Michael Phelps Just Tied A 2,000-Year-Old Olympic Record

He’s on par with the ancient Greeks

Source: Flickr

Tuesday night, Michael Phelps won two more gold medals. Beyond making his mother extremely proud with those wins, Phelps beat all kinds of records as well. His career total of 21 gold medals and 25 medals overall makes him the most decorated American Olympic athlete ever. And thanks to his personal victory in the 200m butterfly, Phelps has 12 medals from individual races, causing him to tie with ancient athlete Leonidas of Rhodes.

In addition to organizing the world’s greatest sporting event every four years, the International Olympic Committee also keeps meticulous statistics. It turns out the Classical and Hellenistic-era Greeks mimicked this modern fastidiousness with their own detailed record of events, and Olympic historian and Twitter user Bill Mallon drew our collective attention to this awesome fact. Apparently, Leonidas of Rhodes was a talented sprinter, claiming twelve Olympic gold medals of his own—or rather wreaths, the top prize at the time.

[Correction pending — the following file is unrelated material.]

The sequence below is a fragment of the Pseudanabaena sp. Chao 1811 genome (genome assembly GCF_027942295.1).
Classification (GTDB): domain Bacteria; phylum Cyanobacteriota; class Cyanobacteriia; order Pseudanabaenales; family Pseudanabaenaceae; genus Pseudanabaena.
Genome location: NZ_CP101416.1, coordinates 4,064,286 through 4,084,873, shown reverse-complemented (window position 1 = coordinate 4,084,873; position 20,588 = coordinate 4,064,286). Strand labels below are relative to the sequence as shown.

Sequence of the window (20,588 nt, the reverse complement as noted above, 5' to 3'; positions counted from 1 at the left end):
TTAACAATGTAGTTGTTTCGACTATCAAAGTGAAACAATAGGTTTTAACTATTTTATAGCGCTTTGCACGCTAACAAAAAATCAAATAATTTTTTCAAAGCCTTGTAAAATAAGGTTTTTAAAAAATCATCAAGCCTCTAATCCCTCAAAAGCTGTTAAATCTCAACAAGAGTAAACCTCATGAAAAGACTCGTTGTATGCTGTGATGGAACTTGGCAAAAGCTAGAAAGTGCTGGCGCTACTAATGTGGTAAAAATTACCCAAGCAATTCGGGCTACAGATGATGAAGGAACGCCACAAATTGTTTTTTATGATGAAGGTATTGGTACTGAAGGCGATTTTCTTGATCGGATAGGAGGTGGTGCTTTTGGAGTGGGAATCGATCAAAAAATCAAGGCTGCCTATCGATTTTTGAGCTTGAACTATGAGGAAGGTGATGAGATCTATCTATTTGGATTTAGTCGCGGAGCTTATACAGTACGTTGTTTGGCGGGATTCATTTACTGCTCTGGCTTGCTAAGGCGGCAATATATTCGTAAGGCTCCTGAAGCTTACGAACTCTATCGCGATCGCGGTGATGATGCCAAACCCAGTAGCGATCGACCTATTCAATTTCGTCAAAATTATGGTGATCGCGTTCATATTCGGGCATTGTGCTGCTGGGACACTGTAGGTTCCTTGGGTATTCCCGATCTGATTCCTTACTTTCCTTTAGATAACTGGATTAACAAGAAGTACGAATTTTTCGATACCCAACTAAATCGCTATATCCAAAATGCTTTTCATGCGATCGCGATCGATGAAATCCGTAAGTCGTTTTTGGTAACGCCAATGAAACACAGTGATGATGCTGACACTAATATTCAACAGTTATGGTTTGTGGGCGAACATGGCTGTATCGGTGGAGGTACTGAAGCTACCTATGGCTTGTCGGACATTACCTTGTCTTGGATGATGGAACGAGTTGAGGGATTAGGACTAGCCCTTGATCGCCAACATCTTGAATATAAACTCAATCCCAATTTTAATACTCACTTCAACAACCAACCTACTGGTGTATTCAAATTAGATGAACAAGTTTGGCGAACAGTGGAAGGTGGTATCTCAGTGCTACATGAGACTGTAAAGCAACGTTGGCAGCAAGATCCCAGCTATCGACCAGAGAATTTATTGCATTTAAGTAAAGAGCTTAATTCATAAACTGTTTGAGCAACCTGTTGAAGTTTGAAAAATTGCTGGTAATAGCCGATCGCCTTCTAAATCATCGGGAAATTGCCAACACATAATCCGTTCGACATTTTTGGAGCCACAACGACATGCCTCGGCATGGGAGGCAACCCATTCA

That athletic feat happened way back in 164 B.C.E. during the 154th Olympiad when Leonidas completed the “triple” in record time. Let’s not forget that back then, Olympic sprinters donned helmets, greaves, and shields weighing more than 50 pounds in total.

Let’s just say Phelps has it fairly easy only having to wear a Speedo to compete. It seems this fact can help us gain perspective on multiple levels.